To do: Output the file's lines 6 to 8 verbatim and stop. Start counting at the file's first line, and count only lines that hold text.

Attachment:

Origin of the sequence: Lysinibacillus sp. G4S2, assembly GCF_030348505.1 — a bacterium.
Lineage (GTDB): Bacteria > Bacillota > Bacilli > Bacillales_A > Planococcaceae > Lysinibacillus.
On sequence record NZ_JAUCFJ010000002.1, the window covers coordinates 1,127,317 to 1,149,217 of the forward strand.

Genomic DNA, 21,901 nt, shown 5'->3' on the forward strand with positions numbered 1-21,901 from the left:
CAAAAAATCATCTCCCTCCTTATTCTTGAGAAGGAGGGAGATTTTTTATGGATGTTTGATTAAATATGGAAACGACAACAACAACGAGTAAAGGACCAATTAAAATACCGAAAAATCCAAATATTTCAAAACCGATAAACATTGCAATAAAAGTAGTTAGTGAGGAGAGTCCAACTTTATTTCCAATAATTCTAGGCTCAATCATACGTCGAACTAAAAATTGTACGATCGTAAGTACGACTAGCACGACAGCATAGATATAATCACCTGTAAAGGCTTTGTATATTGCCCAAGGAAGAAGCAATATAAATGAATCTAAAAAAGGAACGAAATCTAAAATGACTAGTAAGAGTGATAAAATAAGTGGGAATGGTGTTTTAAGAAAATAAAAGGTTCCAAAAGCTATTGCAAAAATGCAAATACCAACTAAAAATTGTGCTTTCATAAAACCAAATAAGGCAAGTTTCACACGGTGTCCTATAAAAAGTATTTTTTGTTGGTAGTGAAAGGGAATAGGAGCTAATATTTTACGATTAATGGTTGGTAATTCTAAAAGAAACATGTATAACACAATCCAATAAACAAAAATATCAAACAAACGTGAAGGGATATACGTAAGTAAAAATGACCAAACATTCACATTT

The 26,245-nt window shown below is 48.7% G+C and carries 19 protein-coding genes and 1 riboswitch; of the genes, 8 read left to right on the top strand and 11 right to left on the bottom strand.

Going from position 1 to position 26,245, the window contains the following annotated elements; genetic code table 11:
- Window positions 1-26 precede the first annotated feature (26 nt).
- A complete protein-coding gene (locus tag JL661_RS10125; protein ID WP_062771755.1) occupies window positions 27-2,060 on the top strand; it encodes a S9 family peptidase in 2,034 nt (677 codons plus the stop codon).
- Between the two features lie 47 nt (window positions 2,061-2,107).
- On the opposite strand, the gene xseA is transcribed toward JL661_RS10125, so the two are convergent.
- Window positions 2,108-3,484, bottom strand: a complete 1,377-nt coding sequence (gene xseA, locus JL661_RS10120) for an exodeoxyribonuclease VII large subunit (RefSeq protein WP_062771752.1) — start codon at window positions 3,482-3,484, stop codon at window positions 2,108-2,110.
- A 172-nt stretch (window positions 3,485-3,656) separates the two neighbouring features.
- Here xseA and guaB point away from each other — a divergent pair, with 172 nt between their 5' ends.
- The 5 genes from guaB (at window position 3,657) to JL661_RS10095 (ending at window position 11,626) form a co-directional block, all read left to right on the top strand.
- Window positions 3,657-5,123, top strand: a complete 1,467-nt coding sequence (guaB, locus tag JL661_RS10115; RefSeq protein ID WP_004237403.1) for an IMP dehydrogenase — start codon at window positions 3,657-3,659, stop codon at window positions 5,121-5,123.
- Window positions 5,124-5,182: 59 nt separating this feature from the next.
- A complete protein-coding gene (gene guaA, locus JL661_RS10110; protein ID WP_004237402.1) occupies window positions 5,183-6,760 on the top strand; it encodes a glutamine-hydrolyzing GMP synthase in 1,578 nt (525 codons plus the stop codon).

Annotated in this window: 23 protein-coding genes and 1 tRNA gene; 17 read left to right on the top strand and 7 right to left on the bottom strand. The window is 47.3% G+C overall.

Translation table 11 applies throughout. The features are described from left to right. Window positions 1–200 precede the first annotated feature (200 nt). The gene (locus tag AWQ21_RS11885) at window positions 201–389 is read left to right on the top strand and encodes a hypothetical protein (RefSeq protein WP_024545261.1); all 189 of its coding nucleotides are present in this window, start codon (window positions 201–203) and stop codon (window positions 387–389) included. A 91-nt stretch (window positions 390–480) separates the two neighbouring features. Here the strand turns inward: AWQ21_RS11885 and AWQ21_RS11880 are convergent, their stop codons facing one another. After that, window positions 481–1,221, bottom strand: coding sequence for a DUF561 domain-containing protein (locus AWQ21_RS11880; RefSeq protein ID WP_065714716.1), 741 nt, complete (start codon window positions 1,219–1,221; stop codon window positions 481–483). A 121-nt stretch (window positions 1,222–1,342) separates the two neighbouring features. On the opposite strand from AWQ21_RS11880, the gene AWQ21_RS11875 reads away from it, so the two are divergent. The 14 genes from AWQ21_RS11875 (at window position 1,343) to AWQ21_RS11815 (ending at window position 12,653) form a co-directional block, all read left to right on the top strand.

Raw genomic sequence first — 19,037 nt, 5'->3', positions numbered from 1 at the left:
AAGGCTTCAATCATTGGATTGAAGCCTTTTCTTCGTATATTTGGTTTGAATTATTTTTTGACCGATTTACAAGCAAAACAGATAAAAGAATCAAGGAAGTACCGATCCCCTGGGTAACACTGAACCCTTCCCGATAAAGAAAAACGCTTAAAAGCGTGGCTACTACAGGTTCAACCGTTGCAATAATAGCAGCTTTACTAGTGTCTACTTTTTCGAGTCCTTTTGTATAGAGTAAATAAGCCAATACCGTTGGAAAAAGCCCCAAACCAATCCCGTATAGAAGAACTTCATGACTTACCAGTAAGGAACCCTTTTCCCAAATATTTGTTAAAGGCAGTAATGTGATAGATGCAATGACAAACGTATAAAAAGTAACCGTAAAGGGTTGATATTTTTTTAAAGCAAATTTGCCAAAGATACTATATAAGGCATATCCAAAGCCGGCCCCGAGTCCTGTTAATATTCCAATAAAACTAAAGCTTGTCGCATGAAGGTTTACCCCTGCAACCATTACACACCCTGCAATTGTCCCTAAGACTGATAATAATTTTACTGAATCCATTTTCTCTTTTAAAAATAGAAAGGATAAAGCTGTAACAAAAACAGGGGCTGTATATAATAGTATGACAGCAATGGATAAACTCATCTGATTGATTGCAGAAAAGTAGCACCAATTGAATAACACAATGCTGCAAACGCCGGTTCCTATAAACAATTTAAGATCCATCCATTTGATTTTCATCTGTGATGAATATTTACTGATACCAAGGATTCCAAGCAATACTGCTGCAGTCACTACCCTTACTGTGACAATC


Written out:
The 26,245-nt window shown below is 48.7% G+C and carries 19 protein-coding genes and 1 riboswitch; of the genes, 8 read left to right on the top strand and 11 right to left on the bottom strand.

Going from position 1 to position 26,245, the window contains the following annotated elements; genetic code table 11:
- Window positions 1-26 precede the first annotated feature (26 nt).